GAA Football

Justin McNulty recalls Sean Cavanagh's Tyrone debut in Clones clash in 2002

Justin McNulty picked up Sean Cavanagh during the Tyrone man’s Championship debut in 2002 Picture by Hugh Russell
Andy Watters

MAY 20, 2002 was an early summer scorcher and the emergence of a fresh-faced debutant called Sean Cavanagh turned up the heat on the Armagh defence.

The Moy clubman, who retired last Sunday after 15 years at elite level, went at the Armagh full-back line like the Karate Kid in that Clones cauldron.

Cavanagh scored two points and a 70th minute goal to earn the Red Hands a draw and was awarded a mark of nine in The Irish News player ratings.

“Big, strong with plenty of pace, he fielded some great ball, particularly for his vital goal and hauled Tyrone’s first title defence out of jail with it,” it read.

“Showed for the ball very well and looked their most dangerous forward.”

Cavanagh capped a bright start with a 19th minute point and Armagh manager Joe Kernan reacted by detailing Justin McNulty, his best man-marker, to track him.

The Mullagbawn clubman stuck to his task in typical style but Cavanagh displayed many of the characteristics that made him a marquee player until last Sunday when he bowed out after Tyrone’s loss to Dublin in a one-sided All-Ireland semi-final at Croke Park.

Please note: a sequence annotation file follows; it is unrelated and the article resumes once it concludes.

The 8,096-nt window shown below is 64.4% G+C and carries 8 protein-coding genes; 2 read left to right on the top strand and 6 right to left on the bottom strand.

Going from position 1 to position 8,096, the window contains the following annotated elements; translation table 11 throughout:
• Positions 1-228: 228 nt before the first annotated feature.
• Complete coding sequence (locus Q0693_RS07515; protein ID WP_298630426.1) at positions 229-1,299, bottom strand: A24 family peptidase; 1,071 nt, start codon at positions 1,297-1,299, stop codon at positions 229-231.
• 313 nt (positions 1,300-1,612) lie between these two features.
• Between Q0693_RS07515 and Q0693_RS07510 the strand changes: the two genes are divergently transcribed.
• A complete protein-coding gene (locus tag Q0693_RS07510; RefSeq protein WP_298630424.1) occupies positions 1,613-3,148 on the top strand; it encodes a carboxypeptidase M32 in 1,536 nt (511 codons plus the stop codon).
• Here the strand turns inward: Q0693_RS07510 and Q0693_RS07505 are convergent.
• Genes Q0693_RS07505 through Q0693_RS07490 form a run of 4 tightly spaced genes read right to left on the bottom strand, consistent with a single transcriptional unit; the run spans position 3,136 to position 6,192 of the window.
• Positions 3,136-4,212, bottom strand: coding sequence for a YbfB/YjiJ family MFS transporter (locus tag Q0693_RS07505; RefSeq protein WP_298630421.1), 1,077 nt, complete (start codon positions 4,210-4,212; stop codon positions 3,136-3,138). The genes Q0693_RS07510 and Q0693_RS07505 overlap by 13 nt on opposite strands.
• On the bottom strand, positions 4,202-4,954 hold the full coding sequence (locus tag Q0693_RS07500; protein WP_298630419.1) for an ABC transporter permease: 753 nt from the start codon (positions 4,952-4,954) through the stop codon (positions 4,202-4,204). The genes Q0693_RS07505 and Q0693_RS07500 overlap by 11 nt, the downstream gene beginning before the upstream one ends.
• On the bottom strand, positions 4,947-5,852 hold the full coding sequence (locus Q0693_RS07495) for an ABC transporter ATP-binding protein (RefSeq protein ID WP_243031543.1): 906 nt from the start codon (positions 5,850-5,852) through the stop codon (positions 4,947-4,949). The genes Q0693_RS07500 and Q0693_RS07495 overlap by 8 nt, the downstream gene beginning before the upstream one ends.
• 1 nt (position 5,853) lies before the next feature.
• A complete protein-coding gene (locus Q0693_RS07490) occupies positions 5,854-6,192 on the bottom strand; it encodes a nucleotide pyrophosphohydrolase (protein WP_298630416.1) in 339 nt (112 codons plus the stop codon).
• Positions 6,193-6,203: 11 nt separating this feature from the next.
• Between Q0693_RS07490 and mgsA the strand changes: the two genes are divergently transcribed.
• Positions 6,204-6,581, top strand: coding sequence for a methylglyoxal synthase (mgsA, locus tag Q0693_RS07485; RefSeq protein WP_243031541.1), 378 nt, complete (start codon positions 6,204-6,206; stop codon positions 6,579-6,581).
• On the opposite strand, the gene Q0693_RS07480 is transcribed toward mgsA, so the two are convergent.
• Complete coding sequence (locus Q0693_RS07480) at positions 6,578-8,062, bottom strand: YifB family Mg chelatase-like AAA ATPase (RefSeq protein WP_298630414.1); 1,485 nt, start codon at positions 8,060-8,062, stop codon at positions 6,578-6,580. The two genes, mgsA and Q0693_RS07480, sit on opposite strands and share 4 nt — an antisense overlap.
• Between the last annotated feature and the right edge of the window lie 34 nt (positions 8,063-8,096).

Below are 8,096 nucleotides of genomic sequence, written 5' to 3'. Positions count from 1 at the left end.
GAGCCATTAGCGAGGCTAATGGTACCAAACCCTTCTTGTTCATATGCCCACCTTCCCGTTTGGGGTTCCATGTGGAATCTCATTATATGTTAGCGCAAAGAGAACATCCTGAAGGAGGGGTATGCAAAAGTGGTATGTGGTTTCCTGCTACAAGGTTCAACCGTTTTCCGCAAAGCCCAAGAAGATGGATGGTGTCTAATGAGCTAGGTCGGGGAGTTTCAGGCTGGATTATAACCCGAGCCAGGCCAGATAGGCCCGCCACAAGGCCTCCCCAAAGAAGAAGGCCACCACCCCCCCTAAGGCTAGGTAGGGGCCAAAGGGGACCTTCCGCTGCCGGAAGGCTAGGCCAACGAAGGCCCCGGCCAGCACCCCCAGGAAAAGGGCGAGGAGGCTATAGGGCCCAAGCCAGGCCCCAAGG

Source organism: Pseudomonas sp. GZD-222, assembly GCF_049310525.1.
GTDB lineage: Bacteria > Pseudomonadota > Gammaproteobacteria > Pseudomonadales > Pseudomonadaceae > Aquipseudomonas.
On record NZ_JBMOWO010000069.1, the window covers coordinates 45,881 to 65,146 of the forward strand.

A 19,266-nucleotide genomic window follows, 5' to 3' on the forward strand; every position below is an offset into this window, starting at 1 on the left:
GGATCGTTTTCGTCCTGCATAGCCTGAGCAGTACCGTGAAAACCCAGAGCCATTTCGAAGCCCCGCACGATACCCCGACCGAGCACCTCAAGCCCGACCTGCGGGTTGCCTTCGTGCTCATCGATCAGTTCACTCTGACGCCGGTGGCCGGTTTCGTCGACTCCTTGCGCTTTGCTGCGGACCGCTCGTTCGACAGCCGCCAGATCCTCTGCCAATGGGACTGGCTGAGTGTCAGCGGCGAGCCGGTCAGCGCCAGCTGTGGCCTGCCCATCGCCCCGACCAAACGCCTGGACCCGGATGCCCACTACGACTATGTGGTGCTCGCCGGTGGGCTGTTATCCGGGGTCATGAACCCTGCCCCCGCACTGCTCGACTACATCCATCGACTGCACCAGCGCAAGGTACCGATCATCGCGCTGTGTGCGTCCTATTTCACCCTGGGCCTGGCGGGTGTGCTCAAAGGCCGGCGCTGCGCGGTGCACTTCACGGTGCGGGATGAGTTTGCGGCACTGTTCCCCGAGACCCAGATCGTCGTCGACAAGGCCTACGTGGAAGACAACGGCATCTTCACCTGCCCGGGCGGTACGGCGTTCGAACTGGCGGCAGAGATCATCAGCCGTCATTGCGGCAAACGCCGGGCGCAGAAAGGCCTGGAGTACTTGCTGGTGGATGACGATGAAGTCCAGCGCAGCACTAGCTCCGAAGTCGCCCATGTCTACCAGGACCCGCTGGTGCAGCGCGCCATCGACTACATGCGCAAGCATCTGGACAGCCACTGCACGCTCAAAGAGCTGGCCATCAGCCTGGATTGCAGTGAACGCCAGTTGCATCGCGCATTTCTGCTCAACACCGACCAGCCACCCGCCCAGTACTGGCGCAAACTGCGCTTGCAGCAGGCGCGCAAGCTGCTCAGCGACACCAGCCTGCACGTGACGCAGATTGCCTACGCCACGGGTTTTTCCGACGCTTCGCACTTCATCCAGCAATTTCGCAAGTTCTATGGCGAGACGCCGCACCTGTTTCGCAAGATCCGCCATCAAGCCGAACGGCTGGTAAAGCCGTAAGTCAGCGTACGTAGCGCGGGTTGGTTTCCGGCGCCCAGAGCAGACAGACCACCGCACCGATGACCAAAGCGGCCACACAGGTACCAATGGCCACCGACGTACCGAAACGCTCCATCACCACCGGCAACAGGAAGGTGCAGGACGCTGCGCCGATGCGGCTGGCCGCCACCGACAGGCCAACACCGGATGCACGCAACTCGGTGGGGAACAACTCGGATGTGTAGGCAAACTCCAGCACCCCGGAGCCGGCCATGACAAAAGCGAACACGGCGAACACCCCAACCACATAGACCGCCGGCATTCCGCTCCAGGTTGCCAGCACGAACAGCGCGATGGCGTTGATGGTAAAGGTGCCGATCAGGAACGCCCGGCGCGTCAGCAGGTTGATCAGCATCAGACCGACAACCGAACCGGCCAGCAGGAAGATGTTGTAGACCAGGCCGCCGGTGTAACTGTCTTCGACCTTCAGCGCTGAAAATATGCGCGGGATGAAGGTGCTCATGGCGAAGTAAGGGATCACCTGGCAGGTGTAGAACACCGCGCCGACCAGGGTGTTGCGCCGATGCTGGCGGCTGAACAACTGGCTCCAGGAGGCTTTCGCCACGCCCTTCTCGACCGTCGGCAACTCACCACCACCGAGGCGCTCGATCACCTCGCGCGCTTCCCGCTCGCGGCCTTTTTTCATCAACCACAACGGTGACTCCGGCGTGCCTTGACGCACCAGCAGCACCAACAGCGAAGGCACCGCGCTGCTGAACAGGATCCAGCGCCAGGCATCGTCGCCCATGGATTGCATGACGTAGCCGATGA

“I remember it as being a hot, sticky, tough day,” says McNulty.

“I remember Sean being fast, strong and determined. I didn’t know anything about him but you take every player as it comes.

“I didn’t line-out on him, I was moved onto him because he was causing problems and I was struck by how fast and strong and determined he was for such a young fella.

“I didn’t anticipate that he would rise to be a great stalwart for so many years but you could recognise that he had huge talent and huge competitive ability.”

Those attributes – pace, strength and determination – propelled Cavanagh to three All-Ireland titles, six Ulster Championships, five Allstars, the Footballer of the Year award in 2008, the Ireland International Rules captaincy and many other accolades.

“Ultimately he was a competitor and that’s what stood by him for so many years,” said McNulty, now an SDLP MLA for Newry and Armagh

“I’ve got nothing but admiration for a guy who sticks at it for such a long time and who has been at the top of his game, one of the leading footballers in the country, for so many seasons. It’s an incredible achievement and also to have three gold ones (All-Ireland medals) in his backpocket is enormous.”

McNulty and Cavanagh renewed acquaintances in the replay the following weekend. Armagh won that day and went on to win their first All-Ireland title.

Tyrone matched that feat the following year and the neighbours met regularly throughout the noughties in a series of hammer-and-tongs showdowns.

“We had plenty of tussles with him down the years,” said McNulty, who added with a laugh: “We’ll never forget the ‘Cavanagh shuffle’, I was never personally caught out with it, but I know those who were.

“He was the last man standing from both of those teams. Him and Ciaran McKeever have retired in the same season a few weeks apart and they would have had huge tussles as well.

“It’s a credit to Sean that he was the sole survivor on that Tyrone team up until now.”

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